Weekly Commentary: Pitfalls of Third-Party Forces in Post-War Gaza
Dr. Aaron Lerner 2 November 2023
Discussions regarding third-party forces in post-war Gaza don't take place
in a vacuum. We have considerable experience with such forces already in our
The following is an exhaustive list of the priorities of any third-party
force deployed in post-war Gaza, in descending order:
Priority #1: Complete the tour of duty with a minimum of casualties to the
Priority #2: Serve the interests of the countries of origin of the force.
Some practical ramifications of these priorities:
#1. Commanders of third-party forces on the ground, much like prison
wardens, avoid conflicts which may lead to casualties for their force and
heavily discount the importance of the consequences of conflict avoidance on
the situation on the ground beyond the period of their own tour of duty.
#2. The overarching interest of each country of origin of the force would be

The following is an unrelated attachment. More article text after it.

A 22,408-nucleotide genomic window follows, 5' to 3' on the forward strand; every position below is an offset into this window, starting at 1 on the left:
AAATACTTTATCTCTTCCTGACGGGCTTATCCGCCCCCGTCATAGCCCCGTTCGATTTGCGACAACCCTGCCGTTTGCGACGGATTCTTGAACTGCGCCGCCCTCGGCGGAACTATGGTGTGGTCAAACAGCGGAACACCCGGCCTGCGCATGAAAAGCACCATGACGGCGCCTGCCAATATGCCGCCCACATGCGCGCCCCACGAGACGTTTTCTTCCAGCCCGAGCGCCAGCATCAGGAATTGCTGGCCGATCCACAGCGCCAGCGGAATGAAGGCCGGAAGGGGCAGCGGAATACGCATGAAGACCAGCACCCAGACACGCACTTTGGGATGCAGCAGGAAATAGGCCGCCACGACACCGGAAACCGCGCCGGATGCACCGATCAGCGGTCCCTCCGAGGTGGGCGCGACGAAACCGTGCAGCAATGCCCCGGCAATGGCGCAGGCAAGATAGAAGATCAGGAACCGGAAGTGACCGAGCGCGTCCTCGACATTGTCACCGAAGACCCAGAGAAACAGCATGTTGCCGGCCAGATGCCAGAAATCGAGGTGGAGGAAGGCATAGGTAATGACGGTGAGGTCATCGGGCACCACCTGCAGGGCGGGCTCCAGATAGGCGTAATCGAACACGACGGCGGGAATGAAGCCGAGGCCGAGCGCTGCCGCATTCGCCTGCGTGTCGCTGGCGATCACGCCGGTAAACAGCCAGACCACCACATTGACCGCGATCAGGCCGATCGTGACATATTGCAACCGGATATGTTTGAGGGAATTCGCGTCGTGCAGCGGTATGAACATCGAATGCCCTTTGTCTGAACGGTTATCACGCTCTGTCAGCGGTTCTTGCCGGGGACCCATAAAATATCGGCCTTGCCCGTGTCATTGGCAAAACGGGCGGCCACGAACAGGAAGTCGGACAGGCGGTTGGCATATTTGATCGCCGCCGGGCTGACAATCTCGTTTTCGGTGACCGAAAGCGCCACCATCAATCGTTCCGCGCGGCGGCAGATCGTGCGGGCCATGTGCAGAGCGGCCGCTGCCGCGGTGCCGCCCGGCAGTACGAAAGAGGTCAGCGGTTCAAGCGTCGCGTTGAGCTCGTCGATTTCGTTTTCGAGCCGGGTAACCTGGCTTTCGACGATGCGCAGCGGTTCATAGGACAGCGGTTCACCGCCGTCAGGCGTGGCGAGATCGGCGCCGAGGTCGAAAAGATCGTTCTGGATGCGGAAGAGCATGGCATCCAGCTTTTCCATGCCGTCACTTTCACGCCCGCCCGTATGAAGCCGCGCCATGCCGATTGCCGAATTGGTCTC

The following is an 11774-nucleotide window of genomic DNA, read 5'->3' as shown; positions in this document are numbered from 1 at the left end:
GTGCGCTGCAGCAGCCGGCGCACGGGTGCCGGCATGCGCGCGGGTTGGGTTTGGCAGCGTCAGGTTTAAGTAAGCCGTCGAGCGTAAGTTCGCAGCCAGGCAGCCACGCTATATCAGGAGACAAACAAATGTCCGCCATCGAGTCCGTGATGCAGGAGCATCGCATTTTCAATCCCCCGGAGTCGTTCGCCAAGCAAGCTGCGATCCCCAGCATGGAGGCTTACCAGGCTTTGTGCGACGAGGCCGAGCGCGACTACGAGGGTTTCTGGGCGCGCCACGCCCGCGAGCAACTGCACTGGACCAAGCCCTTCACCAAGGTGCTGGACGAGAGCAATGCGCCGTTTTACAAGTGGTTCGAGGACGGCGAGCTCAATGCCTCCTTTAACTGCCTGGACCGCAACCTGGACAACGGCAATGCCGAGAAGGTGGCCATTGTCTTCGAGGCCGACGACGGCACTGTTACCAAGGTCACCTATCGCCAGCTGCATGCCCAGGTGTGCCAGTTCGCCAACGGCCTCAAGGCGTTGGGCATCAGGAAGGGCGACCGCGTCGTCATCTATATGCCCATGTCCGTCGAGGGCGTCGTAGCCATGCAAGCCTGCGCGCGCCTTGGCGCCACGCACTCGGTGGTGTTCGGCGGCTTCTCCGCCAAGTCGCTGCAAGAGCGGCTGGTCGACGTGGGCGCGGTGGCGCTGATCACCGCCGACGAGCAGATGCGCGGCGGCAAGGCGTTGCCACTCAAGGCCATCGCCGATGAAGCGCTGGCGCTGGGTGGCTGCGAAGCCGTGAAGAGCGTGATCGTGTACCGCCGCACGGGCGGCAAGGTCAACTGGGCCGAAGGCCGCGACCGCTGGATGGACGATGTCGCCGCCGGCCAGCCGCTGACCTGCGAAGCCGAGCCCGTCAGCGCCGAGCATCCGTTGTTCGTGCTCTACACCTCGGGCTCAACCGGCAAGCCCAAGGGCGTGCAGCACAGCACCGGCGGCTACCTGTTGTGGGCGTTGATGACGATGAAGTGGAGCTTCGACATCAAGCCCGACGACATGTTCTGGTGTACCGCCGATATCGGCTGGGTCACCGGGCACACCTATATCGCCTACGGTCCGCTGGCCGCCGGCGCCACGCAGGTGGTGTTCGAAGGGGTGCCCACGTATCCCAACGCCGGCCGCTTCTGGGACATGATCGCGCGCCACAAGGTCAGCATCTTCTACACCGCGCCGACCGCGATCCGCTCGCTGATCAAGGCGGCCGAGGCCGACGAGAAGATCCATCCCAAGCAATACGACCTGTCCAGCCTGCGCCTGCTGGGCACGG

that the force's actions in the Gaza Strip don't impinge on its relations
with other countries while serving the programs that the country supports.
Lax enforcement can only, at most, sour relations with Israel, while serious
enforcement can readily lead to blow-back beyond Gaza's borders. Besides lax
enforcement, the interests of the countries of origin may also be served by
underreporting, if not completely ignoring, violations.
Yes, completely ignore violations. Consider the American precedent: when
Congress mandated that funding for the Palestinian Authority (PA) be subject
to an annual report that the PA honored the provisions of the Oslo Accords,
the American authorities simply closed their eyes and reported that the PA
was in full compliance.
While a one- or two-kilometer-deep sterile zone within the Gaza Strip would
significantly enhance Israel's security, this would not offset the potential
threat of a terror state exploiting the human and diplomatic shields of
And there isn't some magic combination of "ironclad guarantees" to overcome
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